It appears, based on recent poll results, that both major political parties are losing ground with potential voters. A record number of Americans now consider themselves political independents, according to a new Gallup poll. Perhaps this will serve as a wake-up call for the leaders in both parties. Forty-two percent of Americans said they did not exclusively identify with either the Republican or Democratic Party. That’s the highest amount since Gallup began asking the question 25 years ago. Gallup officials made this observation:
Americans are increasingly declaring independence from the political parties. The rise in political independence is likely an outgrowth of Americans’ record or near-record negative views of the two major U.S. parties, of Congress, and their low level of trust in government more generally.
Twenty-five percent of those surveyed said they consider themselves Republican, also the lowest amount in 25 years. Thirty-one percent said they considered themselves Democrats. While that’s a percent that is unchanged from the last four years, it’s down from 36 percent in 2008. Republican identification reached its highest levels at 34 percent in 2004 when George W. Bush won his second term in office. Interestingly, the percentage has fallen since then with most of the decline coming during Bush’s second term. When he left office, the number of people describing themselves as Republicans fell to 28 percent.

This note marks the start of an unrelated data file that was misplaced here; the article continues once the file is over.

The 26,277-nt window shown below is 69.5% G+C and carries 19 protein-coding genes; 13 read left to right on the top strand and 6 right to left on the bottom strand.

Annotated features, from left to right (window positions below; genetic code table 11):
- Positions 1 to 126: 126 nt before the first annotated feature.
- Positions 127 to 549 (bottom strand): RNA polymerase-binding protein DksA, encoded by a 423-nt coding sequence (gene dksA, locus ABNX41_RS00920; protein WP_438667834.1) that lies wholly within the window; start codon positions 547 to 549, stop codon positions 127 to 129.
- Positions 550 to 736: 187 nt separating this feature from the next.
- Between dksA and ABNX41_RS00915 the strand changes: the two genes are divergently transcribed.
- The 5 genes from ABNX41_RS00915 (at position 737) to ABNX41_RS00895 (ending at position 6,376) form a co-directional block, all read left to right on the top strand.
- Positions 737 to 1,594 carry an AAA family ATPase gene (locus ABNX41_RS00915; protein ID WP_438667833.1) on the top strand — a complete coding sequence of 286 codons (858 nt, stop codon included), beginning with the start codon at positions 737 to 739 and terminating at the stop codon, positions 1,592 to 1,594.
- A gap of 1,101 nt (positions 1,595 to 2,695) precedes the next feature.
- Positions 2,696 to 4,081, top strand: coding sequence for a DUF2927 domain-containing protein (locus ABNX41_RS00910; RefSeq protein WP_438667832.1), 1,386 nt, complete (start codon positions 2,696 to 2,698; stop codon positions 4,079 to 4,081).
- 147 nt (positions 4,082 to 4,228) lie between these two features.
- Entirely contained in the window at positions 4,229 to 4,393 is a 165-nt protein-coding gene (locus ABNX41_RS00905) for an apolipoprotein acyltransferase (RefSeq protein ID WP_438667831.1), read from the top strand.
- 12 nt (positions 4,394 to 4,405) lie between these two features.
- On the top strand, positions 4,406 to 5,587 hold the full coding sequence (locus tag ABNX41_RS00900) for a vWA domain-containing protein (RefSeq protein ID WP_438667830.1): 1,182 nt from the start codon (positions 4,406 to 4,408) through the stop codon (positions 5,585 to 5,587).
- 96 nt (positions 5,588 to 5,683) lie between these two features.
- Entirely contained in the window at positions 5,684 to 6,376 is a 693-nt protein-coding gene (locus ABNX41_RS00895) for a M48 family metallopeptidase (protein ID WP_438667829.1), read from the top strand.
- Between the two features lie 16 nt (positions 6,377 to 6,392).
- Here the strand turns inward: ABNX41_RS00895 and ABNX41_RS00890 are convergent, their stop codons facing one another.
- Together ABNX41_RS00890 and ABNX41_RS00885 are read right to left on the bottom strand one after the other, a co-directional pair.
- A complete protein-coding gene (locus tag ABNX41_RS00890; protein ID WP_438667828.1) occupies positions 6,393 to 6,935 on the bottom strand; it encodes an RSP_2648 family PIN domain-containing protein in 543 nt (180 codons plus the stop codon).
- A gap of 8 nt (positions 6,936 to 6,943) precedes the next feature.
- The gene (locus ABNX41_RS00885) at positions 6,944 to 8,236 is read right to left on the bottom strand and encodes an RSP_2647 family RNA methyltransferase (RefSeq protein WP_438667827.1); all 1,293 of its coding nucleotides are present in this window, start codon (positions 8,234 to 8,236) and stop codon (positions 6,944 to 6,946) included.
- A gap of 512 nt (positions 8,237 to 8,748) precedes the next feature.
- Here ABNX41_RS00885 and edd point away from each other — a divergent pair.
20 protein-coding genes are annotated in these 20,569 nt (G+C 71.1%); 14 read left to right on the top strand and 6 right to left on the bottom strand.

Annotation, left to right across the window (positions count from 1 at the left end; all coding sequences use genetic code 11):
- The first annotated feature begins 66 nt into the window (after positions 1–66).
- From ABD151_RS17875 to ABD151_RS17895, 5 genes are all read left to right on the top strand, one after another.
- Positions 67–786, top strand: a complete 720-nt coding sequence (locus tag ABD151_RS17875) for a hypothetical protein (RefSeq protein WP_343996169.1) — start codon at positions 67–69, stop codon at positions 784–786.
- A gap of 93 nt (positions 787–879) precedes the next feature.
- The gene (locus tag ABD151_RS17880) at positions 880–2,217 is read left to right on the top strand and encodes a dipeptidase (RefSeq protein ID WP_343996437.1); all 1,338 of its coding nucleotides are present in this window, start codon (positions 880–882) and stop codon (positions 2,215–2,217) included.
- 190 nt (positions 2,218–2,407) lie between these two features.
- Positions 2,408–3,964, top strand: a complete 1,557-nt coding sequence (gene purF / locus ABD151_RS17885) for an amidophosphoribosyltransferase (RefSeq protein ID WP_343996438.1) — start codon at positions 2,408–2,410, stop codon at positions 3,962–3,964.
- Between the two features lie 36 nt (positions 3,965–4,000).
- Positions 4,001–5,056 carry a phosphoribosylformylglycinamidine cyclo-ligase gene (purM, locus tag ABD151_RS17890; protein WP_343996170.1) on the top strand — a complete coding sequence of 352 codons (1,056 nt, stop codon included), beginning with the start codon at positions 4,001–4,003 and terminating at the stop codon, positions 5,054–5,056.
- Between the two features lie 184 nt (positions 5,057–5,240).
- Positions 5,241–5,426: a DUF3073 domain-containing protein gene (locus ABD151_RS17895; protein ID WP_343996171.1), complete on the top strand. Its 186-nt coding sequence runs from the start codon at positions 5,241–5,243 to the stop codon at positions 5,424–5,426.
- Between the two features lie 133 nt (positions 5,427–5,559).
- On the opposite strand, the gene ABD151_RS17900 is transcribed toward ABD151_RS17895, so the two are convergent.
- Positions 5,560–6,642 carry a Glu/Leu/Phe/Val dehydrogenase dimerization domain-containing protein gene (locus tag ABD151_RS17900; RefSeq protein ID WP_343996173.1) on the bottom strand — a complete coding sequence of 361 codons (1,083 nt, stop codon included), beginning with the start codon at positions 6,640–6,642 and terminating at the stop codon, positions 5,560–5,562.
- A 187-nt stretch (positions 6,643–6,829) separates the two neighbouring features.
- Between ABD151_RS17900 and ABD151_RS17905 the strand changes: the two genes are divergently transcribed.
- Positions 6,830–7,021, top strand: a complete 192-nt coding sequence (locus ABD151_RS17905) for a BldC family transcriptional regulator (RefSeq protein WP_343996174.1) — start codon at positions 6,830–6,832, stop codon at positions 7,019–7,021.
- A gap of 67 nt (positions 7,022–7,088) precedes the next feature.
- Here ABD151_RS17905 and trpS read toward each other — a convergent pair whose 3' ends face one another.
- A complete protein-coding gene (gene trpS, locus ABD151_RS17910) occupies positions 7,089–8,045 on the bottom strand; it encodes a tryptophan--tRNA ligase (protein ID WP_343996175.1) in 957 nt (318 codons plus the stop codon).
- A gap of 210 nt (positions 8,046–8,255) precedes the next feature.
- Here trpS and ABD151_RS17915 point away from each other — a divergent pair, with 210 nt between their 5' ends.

The number of people considering themselves Democrats has also declined in recent years, dropping five points from a high of 36 percent in 2008 when President Obama was elected. It appears from the poll results that the American people are sick and tired of the partisan approach to running the affairs of government. Hopefully, our political leaders on both sides of the aisle are listening. The poll comes from more than 18,000 interviews Gallup conducted throughout the year.
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